By Aaron Hicklin
OUT: As a gay judge on a major television network, do you encounter any resistance?
BT: No! Never ever, but I think everybody�s gay any way! I meet some actors and think, You�ve got to be a queen, c�mon! They are so plucked and moisturized. I am actually the worst person because I get it wrong. [Laughs] But I always put the talent and the person first because you can be gay, straight, black, white, but if you�re a piece of shit, you�re a piece of shit regardless�. I was going to say �cunt.� I love that word. You know why? Because it makes people laugh! They just fall apart! I heard Elizabeth Taylor is the same. And Judi Dench. I love when people talk blue -- it makes me laugh. Swearing like a sailor.
OUT: Or a trooper, even. So you�ve never felt that your sexuality has held back your career?
BT: Obviously, I�ve never been offered a film as a leading man. But then again I do understand that there is still a perception of what a leading man should be. I don�t think the public in general is yet ready. In England on television it�s not an issue. It shouldn�t be an issue. It should be about your work and how good you are at your job. Look at John Barrowman -- he�s wonderful -- he�s just brilliant. You should just be allowed to be yourself regardless. Are you good at that? Can you play the part? It shouldn�t be �Oh! He�s gay! He could never play this part.�
OUT: Were you funny as a kid?
BT: Yeah, I�ve always had a sense of humor -- laughing at yourself helps get you through the bad days. They call it bipolar now -- everyone�s bipolar. It�s all bullshit. It�s life, honey -- cope with it. Because there�ll be bad days, and there�ll be good days. The bad days will come, so don�t be shocked. You�ll be better tomorrow. You have to laugh about it.
OUT: What were the bad days?
BT: When my parents died. The �90s were a really hard time because of the deaths, the enormous, terrible dark cloud of AIDS. I lost so many friends. Of my generation there are very few people left -- all my best friends in the company, beautiful dancers, actors. There was a time when nearly every week -- it was very difficult to keep positive, to keep going. And then my mother died suddenly. My grandmother died. My grandfather died. My father died. My best friend�s wife. I thought, This is crazy! All through the �90s it was one thing after another. It was very hard emotionally to cope because -- and obviously I had to work. Eventually, we all have to face certain things. People die. It wasn�t easy, but I survived.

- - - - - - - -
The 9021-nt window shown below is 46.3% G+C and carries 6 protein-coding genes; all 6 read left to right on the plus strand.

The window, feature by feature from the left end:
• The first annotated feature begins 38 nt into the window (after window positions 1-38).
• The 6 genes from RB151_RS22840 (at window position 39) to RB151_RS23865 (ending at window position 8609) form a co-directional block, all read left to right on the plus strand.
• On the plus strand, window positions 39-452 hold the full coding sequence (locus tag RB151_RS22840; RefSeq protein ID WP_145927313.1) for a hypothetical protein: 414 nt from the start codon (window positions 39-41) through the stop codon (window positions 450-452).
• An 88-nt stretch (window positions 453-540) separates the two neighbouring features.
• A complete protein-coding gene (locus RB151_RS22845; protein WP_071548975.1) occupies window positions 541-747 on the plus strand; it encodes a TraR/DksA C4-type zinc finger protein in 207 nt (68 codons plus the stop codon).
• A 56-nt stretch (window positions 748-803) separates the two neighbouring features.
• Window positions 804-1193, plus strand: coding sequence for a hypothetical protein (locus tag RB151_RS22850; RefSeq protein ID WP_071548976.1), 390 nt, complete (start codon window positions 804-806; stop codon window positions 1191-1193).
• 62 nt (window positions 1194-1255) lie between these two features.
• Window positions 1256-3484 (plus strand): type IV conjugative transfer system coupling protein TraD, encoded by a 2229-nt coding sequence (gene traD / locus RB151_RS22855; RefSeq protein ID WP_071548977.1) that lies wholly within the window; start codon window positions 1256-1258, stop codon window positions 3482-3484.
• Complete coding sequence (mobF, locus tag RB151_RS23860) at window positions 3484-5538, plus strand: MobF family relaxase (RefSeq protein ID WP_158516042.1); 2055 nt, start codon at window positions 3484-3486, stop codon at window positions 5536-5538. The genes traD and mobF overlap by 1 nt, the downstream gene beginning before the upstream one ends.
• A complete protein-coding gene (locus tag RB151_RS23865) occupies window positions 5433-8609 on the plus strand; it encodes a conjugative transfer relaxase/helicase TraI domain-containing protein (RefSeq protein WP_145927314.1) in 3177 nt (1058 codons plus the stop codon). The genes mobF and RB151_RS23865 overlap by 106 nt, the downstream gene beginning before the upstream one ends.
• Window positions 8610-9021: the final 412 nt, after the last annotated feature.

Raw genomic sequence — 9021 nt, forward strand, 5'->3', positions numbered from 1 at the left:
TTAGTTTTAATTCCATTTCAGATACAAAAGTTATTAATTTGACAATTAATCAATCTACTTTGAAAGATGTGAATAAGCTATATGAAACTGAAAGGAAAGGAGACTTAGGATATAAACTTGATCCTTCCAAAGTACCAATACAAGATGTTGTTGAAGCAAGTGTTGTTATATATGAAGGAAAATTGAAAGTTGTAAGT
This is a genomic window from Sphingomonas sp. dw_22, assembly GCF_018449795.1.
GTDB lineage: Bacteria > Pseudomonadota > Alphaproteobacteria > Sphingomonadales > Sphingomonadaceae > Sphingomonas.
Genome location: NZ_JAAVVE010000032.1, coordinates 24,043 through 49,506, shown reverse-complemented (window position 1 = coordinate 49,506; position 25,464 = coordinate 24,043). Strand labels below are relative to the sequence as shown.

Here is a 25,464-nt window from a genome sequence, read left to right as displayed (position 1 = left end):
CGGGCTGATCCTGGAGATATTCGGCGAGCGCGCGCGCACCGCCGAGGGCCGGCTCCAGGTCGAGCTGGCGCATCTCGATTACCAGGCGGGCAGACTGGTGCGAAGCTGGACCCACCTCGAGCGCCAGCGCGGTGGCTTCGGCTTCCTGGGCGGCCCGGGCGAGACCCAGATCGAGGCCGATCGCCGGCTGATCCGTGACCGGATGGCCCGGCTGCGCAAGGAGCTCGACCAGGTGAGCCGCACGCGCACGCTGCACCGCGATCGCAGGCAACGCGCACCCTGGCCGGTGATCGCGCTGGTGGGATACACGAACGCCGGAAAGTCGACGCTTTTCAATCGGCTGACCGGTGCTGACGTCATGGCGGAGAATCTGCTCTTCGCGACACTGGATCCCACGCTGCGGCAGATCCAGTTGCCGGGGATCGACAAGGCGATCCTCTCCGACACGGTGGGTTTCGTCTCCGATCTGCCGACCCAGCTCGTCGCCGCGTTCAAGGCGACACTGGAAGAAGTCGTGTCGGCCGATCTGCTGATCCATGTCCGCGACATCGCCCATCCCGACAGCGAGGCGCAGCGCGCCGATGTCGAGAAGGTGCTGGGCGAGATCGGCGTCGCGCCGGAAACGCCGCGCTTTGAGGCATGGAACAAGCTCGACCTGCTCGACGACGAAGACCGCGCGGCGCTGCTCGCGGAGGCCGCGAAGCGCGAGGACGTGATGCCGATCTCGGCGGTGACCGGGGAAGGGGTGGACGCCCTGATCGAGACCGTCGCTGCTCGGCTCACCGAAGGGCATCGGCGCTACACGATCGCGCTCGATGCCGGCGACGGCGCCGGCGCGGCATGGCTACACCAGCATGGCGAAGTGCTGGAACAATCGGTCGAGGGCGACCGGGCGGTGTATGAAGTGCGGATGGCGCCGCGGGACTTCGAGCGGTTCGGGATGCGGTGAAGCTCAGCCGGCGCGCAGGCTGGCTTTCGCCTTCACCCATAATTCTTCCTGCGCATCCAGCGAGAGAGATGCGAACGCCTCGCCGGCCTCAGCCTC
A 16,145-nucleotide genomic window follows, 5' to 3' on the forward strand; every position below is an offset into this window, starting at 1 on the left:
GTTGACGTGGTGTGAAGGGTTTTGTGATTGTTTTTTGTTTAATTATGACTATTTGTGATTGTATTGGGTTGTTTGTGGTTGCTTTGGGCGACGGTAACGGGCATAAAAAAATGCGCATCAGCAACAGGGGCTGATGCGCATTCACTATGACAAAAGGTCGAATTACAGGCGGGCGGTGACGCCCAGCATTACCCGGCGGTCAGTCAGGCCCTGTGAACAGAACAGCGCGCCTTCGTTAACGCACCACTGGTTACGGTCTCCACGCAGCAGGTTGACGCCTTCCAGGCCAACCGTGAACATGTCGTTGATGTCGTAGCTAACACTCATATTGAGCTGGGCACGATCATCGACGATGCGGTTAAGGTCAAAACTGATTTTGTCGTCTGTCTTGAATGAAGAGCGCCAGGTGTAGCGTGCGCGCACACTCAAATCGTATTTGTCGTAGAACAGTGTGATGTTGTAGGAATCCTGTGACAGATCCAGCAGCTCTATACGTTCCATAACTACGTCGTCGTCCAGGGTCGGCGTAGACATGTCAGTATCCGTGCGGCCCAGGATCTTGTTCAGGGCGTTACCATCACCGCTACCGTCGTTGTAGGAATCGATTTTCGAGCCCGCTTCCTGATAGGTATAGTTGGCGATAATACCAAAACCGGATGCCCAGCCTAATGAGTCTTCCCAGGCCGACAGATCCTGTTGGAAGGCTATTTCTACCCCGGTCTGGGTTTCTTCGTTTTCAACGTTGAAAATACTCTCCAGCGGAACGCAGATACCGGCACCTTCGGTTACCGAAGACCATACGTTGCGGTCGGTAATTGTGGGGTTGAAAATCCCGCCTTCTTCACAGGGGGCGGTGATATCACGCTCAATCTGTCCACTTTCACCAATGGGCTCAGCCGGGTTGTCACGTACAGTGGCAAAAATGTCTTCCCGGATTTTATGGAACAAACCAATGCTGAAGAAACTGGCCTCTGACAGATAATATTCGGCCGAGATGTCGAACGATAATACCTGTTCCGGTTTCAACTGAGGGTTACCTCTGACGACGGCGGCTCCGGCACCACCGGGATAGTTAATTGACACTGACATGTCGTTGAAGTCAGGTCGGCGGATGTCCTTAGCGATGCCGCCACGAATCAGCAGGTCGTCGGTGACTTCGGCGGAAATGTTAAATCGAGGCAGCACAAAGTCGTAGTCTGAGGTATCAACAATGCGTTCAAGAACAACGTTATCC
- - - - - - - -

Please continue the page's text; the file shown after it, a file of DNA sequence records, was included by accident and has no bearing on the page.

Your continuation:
OUT: It�s 2008, and you�re still standing, as Elton would say.
BT: It�s really become my kind of my leitmotif -- my life motif -- and look what happens? It�s very easy with things like that to retreat, and that�s the wrong thing to do. You have to go and work. If not, you find yourself in a deep well and you�ll never be able to get out. And the hard truth is that shit will happen. You cannot avoid shit at any level. You can be the biggest star in the world and shit will happen. Always.
OUT: Five years ago, did you imagine this is the direction your life would take?
BT: I always dreamt it, but I never thought I�d be in Hollywood at this stage in my life. It�s really a dream come true, but you can never tell how life is going to turn out. If something comes your way, you just have to grab it. And take the good with the bad. Because it�s still hard work. It�s bloody hard, I�m telling you -- doing two shows on two continents at the same time --
OUT: I take it you don�t have time for relationships.
BT: I haven�t had one, but I�m open! [Laughs] I tell you, I need one desperately.